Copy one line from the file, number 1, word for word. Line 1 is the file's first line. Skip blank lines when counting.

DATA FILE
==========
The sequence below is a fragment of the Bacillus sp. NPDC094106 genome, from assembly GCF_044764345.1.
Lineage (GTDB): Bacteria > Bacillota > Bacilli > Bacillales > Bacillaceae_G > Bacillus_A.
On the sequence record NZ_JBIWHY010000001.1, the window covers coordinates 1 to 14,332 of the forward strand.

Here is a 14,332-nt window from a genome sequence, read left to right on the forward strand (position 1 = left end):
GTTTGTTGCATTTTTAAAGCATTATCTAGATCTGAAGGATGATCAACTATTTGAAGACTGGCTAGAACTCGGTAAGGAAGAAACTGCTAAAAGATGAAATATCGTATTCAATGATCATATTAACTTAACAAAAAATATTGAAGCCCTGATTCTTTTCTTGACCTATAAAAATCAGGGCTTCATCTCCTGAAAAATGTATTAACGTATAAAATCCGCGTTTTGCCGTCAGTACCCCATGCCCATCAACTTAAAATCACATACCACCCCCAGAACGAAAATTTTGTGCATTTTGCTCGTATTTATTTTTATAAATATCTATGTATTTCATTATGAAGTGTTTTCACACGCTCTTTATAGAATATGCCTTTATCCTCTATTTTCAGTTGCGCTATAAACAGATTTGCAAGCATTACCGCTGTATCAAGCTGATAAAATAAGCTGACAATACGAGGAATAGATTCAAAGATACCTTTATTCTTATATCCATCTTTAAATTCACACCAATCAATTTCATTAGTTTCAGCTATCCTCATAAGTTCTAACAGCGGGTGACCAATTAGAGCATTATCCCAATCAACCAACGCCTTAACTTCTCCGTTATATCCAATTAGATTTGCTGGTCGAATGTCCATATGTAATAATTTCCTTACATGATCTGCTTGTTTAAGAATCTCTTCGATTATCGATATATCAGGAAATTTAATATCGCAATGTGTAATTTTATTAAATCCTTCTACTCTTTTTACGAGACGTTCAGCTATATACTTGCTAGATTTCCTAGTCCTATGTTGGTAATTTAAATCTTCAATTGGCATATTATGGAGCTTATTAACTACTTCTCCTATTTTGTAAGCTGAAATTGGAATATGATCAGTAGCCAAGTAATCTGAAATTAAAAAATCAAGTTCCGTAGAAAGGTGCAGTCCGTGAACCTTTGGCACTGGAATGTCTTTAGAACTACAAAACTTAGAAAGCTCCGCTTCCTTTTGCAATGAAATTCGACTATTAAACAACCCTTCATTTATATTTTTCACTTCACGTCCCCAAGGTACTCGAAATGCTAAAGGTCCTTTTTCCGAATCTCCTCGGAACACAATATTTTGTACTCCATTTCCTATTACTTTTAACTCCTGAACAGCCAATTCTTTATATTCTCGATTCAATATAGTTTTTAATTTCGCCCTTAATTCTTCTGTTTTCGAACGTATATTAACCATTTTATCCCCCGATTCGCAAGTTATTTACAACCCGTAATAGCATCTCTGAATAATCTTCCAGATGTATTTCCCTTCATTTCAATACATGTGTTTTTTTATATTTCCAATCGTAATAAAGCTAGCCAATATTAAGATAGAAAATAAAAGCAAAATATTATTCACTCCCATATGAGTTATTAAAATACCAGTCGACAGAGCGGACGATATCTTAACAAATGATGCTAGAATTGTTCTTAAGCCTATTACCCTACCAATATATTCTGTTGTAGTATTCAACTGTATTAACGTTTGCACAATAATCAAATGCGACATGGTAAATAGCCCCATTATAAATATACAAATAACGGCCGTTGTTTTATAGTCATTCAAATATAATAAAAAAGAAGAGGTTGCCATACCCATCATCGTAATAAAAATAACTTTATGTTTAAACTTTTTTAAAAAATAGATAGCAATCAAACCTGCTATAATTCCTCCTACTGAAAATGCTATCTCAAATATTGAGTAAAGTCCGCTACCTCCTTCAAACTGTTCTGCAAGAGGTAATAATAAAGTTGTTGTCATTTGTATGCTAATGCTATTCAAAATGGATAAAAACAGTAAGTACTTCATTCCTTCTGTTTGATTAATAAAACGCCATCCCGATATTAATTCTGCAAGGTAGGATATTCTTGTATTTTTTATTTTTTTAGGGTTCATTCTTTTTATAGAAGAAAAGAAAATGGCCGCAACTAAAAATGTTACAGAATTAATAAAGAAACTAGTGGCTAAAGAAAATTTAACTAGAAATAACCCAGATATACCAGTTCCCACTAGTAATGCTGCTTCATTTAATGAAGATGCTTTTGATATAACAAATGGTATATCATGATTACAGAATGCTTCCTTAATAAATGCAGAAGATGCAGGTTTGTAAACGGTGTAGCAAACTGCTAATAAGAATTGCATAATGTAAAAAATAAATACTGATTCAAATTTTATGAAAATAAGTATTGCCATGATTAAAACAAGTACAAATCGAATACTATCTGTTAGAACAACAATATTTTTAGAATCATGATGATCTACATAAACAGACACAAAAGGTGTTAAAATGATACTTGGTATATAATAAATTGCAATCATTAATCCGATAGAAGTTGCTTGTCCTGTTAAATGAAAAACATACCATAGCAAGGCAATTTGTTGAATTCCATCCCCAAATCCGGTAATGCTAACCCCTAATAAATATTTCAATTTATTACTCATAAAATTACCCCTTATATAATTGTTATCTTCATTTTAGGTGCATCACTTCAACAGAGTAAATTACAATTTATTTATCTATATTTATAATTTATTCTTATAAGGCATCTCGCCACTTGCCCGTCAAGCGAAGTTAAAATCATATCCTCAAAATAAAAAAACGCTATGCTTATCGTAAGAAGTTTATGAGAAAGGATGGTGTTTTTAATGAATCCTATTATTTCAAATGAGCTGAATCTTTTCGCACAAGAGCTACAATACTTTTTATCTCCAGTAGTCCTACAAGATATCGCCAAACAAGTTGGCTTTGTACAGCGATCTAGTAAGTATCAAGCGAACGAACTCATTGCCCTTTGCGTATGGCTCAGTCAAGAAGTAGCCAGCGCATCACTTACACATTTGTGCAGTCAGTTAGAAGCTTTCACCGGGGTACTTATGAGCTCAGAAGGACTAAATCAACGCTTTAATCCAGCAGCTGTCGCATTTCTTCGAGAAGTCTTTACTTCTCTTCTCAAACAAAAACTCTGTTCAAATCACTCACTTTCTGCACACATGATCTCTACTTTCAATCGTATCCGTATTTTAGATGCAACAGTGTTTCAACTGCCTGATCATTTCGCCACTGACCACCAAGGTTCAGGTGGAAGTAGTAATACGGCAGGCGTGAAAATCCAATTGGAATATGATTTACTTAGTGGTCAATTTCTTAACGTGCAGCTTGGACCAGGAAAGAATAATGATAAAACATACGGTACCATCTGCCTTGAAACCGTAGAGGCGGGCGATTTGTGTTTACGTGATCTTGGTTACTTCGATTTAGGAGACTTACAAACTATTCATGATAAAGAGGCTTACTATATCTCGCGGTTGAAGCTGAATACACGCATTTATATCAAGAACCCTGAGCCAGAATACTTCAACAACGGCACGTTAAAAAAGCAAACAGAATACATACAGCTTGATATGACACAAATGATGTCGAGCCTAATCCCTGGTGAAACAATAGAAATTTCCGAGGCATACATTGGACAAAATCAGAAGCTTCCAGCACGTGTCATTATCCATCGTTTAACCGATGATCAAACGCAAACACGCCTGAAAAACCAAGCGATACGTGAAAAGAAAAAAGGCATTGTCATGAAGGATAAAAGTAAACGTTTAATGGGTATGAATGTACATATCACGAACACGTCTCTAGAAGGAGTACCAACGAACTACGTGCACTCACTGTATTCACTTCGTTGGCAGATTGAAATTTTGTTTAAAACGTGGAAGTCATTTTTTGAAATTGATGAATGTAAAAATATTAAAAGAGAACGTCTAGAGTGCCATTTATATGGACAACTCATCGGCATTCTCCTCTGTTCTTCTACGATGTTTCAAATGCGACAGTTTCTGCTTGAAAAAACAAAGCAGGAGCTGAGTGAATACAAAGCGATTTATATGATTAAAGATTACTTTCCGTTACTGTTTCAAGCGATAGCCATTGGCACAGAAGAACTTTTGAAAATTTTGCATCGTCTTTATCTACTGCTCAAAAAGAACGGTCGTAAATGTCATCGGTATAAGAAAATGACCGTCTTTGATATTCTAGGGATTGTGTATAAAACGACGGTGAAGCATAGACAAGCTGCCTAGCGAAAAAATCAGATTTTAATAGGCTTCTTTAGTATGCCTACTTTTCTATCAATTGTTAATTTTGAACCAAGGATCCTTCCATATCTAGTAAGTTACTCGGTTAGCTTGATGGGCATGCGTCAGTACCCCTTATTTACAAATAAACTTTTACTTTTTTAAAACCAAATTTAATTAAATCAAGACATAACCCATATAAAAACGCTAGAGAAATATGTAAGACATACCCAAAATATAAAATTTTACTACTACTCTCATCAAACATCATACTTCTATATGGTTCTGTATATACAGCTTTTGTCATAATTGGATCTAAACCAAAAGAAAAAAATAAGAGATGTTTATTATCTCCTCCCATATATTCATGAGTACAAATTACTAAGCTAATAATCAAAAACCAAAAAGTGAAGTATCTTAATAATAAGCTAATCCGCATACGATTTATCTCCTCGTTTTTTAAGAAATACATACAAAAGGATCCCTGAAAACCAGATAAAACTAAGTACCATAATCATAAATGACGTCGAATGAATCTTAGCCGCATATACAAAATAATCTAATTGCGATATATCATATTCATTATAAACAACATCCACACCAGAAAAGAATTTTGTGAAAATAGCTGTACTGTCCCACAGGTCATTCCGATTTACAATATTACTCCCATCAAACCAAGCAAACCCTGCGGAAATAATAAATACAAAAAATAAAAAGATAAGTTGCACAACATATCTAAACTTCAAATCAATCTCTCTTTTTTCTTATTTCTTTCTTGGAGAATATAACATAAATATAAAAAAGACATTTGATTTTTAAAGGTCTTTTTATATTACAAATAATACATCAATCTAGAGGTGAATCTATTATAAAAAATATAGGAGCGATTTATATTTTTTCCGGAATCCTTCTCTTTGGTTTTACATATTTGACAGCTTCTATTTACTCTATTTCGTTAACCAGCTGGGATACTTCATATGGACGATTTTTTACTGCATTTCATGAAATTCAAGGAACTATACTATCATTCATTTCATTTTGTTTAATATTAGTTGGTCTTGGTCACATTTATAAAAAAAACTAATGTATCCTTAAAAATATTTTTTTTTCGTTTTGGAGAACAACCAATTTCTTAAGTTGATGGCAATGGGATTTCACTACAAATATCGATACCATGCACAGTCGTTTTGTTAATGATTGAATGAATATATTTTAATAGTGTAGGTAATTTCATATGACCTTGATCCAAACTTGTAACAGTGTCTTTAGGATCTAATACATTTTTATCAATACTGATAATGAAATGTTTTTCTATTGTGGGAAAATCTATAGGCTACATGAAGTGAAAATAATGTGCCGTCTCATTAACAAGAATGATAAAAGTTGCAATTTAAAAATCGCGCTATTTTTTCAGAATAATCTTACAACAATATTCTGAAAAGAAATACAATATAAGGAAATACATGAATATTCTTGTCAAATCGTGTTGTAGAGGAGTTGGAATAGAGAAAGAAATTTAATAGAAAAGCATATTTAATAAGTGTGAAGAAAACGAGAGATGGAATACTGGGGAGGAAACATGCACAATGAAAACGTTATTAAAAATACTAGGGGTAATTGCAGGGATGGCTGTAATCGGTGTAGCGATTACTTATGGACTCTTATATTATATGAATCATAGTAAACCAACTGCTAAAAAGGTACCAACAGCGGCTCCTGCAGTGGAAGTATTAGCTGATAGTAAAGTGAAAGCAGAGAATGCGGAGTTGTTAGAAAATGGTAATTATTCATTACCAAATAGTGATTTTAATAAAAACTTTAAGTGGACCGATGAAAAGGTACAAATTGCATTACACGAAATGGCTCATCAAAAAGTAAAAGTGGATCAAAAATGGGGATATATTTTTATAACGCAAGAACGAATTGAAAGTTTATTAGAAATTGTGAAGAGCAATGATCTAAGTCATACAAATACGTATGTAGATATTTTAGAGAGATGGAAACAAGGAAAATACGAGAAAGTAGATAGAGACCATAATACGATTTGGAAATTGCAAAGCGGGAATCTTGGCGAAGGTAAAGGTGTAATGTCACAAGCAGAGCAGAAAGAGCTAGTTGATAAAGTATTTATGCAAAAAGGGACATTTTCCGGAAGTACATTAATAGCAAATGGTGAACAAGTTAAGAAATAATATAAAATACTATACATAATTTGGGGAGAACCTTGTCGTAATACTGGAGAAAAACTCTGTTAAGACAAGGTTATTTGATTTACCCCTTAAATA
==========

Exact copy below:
The sequence below is a fragment of the Bacillus sp. NPDC094106 genome, from assembly GCF_044764345.1.